NABOKV-L post 0027146, Fri, 12 Aug 2016 14:59:28 +0000

Re: Racemosa: fluffy flowers of the cheryomuha [Query]
Dear Jansy:

The Russian text simply says "they lead me to a ravine - to kill"

this is a common case of an eager translator deliberately making things more complex,
trying to be more Nabokovian than Nabokov :)

The word 'rip' is Boris Leivi's unnecessary addition, meant as a "crack, tear" as in "ripping".
I do not think a "ravine's rip" combination works this way in English. He possibly ?meant "a rip of a ravine"

this links still works:

(No r.i.p., and no 'ripping' modern machine-guns yet, as the ravine imagery refers to the Russian Civil War of 1918-1920, where the only machine-gun available was endearingly called 'maximka', often mounted on the two-wheel horse cart (an infamous 'tachanka'), fusing an ancient chariot imagery with Mr Maxim ?'s Victorian invention -- see Isaac Babel's stories)

Victor Fet

From: Vladimir Nabokov Forum <NABOKV-L@LISTSERV.UCSB.EDU> on behalf of Jansy Mello <jansy.mello@OUTLOOK.COM>
Sent: Thursday, August 11, 2016 12:18 PM
Subject: [NABOKV-L] RES: [NABOKV-L] Racemosa: fluffy flowers of the cheryomuha [Query]

On March 05, 2009 Victor Fet sent a translation of a poem by V. Nabokov ["...This refers also to the famous VN's image of a ravine where Communists shot people, a ravine overgrown with racemosa that survived through Communist regime: Rossiya, zvezdy, noch' rasstrela/ i ves' v cheremuhe ovrag. 'Some nights, as soon as I'm asleep,/To Russian shores my bed would run;/And now - to the ravine's rip -/Be executed with a gun. .........But you, my heart, would go further.../This you with passion would assume:/Still Russia, stars, the night of murder,/The ravine - the bird-cherry bloom.(Transl. by Boris Leivi) at ]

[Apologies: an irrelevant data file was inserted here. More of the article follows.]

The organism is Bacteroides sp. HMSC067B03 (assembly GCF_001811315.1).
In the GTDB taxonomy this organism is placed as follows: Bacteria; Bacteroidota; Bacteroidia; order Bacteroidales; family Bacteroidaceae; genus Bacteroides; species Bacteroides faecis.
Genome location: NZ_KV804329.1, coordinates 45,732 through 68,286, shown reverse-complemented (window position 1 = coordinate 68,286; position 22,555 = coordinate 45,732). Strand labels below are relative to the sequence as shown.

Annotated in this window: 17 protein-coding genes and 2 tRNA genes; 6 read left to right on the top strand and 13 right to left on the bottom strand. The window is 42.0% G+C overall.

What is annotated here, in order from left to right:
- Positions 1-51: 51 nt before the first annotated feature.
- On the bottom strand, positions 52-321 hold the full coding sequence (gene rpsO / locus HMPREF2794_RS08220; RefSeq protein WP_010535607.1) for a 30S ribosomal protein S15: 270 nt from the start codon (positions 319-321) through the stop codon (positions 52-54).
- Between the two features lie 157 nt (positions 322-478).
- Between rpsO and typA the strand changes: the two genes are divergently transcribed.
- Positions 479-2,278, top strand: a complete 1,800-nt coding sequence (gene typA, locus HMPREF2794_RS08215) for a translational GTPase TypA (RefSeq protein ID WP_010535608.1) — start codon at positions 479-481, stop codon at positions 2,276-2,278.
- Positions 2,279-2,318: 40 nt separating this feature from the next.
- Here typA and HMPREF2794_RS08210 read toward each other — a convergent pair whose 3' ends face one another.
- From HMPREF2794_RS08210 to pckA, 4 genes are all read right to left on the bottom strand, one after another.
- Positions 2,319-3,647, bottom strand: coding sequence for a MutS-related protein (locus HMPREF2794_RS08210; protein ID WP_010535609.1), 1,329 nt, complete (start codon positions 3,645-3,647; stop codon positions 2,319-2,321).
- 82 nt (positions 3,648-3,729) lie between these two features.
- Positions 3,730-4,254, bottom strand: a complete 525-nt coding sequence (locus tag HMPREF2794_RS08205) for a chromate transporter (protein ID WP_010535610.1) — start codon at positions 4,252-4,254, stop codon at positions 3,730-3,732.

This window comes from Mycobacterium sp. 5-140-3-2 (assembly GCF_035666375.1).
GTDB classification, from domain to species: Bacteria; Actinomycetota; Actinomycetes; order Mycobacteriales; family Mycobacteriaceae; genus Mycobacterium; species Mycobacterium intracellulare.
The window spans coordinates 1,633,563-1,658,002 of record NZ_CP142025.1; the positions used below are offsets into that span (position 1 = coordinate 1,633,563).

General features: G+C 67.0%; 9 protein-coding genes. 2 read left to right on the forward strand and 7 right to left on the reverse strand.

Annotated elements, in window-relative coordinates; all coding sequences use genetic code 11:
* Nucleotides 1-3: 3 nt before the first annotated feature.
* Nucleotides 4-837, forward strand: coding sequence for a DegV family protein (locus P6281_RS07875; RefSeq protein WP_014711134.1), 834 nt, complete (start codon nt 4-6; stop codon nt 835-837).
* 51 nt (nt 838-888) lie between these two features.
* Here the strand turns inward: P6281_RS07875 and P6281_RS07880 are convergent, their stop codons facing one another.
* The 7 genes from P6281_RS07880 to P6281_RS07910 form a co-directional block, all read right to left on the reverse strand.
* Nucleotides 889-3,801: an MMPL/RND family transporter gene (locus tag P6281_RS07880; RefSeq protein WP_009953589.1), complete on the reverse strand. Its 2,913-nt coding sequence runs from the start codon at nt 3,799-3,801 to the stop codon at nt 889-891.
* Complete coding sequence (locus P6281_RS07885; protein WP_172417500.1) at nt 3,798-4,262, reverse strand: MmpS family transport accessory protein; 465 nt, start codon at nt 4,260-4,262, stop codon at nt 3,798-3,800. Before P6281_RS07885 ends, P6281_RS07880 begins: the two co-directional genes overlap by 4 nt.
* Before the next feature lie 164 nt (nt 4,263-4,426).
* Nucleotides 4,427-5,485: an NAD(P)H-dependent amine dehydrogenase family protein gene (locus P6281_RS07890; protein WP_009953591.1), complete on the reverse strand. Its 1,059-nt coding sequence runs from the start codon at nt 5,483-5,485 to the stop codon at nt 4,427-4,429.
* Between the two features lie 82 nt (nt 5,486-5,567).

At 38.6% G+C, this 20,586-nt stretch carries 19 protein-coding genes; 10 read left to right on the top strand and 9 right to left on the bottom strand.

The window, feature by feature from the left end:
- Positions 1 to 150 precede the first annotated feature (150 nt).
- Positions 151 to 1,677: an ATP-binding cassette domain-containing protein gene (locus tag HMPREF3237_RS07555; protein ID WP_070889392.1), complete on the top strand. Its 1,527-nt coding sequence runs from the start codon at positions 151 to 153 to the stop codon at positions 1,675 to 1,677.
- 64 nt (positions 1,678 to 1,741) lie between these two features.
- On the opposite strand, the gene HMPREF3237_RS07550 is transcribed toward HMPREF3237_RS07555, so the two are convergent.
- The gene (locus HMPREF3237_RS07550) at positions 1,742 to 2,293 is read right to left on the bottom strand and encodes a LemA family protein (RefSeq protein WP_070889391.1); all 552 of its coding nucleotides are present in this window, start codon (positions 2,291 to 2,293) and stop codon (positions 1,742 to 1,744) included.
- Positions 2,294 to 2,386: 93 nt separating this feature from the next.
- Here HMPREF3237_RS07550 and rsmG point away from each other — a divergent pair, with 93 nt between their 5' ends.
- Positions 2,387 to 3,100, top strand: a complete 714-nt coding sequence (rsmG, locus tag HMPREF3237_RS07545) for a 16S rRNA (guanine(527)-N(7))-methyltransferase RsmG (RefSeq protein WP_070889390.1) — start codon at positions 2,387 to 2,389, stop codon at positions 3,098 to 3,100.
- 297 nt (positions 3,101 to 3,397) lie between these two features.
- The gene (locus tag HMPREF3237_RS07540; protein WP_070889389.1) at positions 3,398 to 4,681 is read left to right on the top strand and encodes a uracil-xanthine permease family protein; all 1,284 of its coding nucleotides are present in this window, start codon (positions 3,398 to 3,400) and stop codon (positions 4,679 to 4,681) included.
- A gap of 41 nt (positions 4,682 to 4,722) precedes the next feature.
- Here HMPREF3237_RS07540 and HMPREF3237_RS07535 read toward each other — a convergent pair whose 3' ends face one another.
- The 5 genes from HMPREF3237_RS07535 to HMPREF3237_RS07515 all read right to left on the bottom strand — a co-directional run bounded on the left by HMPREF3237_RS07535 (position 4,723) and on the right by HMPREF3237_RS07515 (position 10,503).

I have no access to the original in Russian (even if I did I wouldn't be able to understand it). The URL leading to Boris Leivi's translation was not found.
There's on word in English that intrigued me ( "to the ravine's rip") because at first I associated it to the tearing noise of machine guns. Later I noticed that the letters also suggest "r.i.p." (requiescat in pace: rest in peace) producing what, to me, is a very powerful condensation (ravine,violent death, peace).
I wonder if this employ of "rip" in English is to be found in V. Nabokov's poem "Rasstrel" or if its secondary meaning is accidental.

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